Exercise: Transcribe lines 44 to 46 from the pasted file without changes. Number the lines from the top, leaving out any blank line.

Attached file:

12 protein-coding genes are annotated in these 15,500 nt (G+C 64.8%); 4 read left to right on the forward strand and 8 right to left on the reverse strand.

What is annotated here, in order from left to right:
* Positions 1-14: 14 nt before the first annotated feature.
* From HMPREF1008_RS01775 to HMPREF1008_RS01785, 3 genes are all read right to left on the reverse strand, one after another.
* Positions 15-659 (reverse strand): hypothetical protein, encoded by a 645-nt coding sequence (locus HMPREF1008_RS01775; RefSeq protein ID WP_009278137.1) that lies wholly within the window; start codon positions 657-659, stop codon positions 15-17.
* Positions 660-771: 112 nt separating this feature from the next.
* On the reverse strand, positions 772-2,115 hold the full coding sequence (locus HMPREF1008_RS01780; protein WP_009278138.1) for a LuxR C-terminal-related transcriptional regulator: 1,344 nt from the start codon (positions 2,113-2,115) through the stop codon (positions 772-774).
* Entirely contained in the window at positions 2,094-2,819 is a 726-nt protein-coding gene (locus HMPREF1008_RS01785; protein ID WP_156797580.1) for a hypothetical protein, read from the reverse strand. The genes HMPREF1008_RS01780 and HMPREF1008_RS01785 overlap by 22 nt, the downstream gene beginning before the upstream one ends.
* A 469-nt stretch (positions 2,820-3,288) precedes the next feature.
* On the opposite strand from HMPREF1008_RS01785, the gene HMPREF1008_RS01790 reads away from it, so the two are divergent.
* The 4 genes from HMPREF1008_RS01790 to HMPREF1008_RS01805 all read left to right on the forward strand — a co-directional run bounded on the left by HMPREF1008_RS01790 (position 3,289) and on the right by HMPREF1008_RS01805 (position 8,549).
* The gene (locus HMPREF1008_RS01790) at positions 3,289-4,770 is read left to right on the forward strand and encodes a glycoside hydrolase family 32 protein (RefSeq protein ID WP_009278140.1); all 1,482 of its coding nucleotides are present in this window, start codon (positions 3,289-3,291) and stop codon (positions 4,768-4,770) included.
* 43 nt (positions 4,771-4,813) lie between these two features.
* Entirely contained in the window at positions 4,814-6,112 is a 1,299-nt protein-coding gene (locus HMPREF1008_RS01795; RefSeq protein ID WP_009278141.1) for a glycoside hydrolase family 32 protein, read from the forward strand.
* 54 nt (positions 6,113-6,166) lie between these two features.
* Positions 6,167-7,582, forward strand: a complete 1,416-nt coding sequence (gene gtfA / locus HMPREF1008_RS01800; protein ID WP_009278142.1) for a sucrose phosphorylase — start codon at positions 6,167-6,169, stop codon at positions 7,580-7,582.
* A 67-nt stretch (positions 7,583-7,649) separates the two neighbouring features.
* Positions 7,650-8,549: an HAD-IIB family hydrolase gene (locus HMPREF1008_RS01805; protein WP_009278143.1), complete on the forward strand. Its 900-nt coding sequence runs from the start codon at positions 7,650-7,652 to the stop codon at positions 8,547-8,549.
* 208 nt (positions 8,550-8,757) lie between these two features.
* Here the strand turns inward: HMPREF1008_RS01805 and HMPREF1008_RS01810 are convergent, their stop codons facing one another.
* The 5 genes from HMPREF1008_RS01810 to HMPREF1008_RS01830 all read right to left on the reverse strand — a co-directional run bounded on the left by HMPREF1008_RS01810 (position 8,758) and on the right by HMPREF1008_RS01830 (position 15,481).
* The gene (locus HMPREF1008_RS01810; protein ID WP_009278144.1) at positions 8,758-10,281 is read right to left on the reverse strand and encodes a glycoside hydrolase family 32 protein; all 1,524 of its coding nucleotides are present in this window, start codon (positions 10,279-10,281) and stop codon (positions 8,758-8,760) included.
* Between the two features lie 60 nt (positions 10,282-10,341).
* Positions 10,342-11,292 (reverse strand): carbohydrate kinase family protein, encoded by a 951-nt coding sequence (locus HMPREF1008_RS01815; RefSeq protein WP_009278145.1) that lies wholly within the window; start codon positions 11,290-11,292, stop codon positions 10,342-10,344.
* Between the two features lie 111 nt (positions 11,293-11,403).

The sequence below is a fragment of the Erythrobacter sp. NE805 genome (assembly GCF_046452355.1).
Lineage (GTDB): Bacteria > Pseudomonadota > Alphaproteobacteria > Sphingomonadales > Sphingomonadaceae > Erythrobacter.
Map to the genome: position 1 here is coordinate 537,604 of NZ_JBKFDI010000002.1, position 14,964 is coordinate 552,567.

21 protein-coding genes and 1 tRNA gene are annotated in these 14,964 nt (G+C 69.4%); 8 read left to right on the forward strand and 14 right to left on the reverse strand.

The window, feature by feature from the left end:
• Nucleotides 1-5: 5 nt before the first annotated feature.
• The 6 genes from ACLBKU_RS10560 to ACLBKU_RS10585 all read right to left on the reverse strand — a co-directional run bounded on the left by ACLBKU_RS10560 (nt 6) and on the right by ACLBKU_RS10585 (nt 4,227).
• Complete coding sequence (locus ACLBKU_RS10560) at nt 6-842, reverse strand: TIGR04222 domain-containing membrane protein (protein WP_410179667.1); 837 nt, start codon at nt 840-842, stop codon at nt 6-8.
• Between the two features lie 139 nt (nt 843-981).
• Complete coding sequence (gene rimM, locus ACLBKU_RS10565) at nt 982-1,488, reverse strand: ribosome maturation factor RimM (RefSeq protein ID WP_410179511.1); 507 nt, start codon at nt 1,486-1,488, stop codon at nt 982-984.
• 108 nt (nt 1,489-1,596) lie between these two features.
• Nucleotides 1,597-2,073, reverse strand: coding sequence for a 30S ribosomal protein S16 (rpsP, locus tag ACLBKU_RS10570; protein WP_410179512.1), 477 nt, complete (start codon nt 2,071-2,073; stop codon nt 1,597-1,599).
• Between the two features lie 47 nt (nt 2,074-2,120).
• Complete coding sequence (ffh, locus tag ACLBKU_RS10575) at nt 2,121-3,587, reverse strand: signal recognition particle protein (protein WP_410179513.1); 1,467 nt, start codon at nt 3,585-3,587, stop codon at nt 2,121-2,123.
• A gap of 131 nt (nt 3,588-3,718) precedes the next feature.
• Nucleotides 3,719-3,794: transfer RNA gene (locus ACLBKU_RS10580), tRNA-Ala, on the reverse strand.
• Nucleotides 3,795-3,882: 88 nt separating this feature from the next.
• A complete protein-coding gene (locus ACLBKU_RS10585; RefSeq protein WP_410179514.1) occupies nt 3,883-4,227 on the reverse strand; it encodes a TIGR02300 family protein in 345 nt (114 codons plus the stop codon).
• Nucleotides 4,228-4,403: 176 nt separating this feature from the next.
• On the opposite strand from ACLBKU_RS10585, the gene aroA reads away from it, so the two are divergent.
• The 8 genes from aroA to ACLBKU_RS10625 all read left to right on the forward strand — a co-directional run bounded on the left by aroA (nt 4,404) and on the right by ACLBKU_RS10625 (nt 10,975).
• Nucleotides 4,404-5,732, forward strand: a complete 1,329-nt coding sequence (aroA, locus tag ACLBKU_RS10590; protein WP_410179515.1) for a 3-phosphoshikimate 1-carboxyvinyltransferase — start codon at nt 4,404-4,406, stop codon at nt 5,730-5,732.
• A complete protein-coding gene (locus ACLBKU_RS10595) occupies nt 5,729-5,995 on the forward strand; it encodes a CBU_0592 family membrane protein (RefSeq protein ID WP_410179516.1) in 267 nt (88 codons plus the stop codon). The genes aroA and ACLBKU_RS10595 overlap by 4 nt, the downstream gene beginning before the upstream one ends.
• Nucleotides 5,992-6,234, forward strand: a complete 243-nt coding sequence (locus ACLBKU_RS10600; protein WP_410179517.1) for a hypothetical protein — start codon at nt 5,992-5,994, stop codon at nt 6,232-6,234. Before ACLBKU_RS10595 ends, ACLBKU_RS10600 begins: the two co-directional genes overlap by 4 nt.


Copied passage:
• Nucleotides 4,228-4,403: 176 nt separating this feature from the next.
• On the opposite strand from ACLBKU_RS10585, the gene aroA reads away from it, so the two are divergent.
• The 8 genes from aroA to ACLBKU_RS10625 all read left to right on the forward strand — a co-directional run bounded on the left by aroA (nt 4,404) and on the right by ACLBKU_RS10625 (nt 10,975).